Tubbataha

3.125
(2 REVIEWS)

Country: Philippines

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Tubbataha in a Nutshell - This isolated and protected marine park can only be reached by liveaboard. It has a short diving season of only 3 months per year. Known for its biodiversity and its dynamic underwater terrain, Tubbataha Reef also hosts large marine animals such as sea turtles, manta rays, and a variety of sharks.

Watch this awesome video to learn more about Tubbataha Reef!
 

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Diving Information 

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Tubbataha Marine Life & Dive Sites -  To sum up, the marine life's just fantastic. Each dive site boasts it's own things to see. Whether you're looking to see mantas and sharks - check out "The Washing Machine" - North Atoll to ride the currents and see all the big stuff. Or if you are a fan of macro, get some great shots at "Malayan" - Tubbataha Reef, for some nudibranchs, crabs and shrimps. More of a coral person? Don't forget to dive "Seafan Alley" - North Atoll which is just filled with gorgonian sea fans (keep a lookout for pygmy seahorses!)
 
 

Diving Conditions -  Tubbataha is a UNESCO World Heritage site, playing an important role in fish spawning and breeding. It holds significant importance in terms of marine life species diversity and richness. It consists of wall dives - dropping down to the deep blue where numerous shark species can be seen. As you move more shallow, you'll find the never-ending reef fish species, lobsters, stingrays, mantas and turtles. Some dive sites hold strong currents, while others are more relaxed.

 

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Travel Information 

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How to Get There - From Manila it’s a one hour flight to Puerto Princess, from which Tubbataha liveaboards depart. It takes around 10 hours to get to Tubbataha Reef from Puerto Princesa.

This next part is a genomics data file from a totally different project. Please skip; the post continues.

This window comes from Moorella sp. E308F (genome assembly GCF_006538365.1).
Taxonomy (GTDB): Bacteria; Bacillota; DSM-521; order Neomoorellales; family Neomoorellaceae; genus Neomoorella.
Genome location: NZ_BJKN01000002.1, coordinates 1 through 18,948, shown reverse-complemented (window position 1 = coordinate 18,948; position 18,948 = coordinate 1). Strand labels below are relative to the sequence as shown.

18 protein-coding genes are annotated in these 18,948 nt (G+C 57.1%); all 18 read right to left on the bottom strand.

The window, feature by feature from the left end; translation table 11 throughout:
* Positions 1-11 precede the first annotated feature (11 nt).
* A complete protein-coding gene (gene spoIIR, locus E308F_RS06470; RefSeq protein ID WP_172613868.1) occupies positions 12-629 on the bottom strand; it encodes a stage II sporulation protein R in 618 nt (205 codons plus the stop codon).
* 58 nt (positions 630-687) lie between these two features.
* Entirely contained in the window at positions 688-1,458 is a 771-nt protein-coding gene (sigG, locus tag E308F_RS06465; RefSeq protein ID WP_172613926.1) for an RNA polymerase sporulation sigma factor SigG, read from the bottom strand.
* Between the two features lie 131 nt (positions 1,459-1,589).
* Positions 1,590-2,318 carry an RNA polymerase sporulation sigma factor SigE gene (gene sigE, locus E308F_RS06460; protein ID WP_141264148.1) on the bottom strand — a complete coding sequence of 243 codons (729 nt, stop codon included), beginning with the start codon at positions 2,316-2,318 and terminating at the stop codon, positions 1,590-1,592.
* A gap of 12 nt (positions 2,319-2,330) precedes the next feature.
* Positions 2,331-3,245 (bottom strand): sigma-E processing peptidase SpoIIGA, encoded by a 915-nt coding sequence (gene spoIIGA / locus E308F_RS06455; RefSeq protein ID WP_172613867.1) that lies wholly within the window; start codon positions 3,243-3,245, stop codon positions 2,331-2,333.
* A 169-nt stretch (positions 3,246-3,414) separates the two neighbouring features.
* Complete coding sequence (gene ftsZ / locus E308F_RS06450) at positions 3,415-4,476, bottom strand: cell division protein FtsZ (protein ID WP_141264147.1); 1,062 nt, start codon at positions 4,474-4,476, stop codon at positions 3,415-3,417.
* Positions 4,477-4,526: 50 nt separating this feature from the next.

How to Dive Tubbataha -  It is only possible to get there via liveaboard, during a few of months in the year.
 

Best Time to Dive - The diving season lasts from March until June, when the sea conditions are quite calm. Those are the only months liveaboards can access Tubbataha Reef.

 

Topside & Non-Diving Activities - Because you can only get there via liveaboard, topside activities are limited to whatever entertainment your dive organization has to offer. Better bring a book and some sunscreen!

 

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Other Useful Information 

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Practical Information

Currency: Philippine Peso (PHP)

Electricity: The standard voltage is 220 V and the frequency is 60 Hz.

Vaccines: Please check the CDC website for updated information on vaccines, health concerns, etc. It is recommended that you are up to date with Typhoid, Tetanus/Diphtheria, Hepatitis and Polio for any trip to the tropics.

Visa: US citizens may enter the Philippines for purposes of tourism without a visa if they present a valid U.S. passport and a return ticket to the United States or an onward ticket to another country. Upon your arrival, immigration authorities will stamp an entry visa valid for 30 days on your passport.

Language: Filipino and English are the official languages in the Philippines

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Reviews (2)

  • Top Reviewer
Pacific Palisades, CA
United States
4
4
3
3

Spent 6 nights on the Philippine Siren at Tubbataha. Boat is comfortable but not 5 star. Has a huge dive deck though. Great food and friendly staff. No night dives at Tubbtaha due to all wall dives & current so generally made 4 dives a day with both a early AM dive as well as a sunset dive. Up at 0530 to 0600 most every day. If you don't like wall dives, you will be disappointed.
Not very much macro stuff. Lots of small sharks - whitetip, blacktip & grey reef sharks. They were generally sleeping and approachable and sometimes even saw them schooling up to a dozen at a time. A few folks saw a hammerhead in early morning, though tough to catch them here-generally shy & mostly deep and early morning.
Marbled rays were my favorite and new for me here. I missed the macro here, though a little was available.
Saw lots of large dog toothed Tunas, some jacks, anthias and moorish idols. Many huge spiny lobsters that would let you get as close as you wanted to photograph them. Moray eels and several spots with garden eels. Occasional bumphead parrotfish.

Visibility was generally good, though some days was only average. Currents variable and some dive sites (Washing Machine) were a big challenge even for an experienced diver. There are 2 small Islands that you dive here so after getting here not much travelling isneeded, so there is not a lot of cruising after the first night.

While this is a good spot for diving especially for bigger stuff, I have to say that Indonesia - especially Raja Ampat & Komodo were much better, especially when you favor in how remote a spot this is and long the connecting flights are. This is known as a site for big stuff, so for macro you wouldn't come here anyways.

Visited on 04/2014 - Submitted on 04/17/2014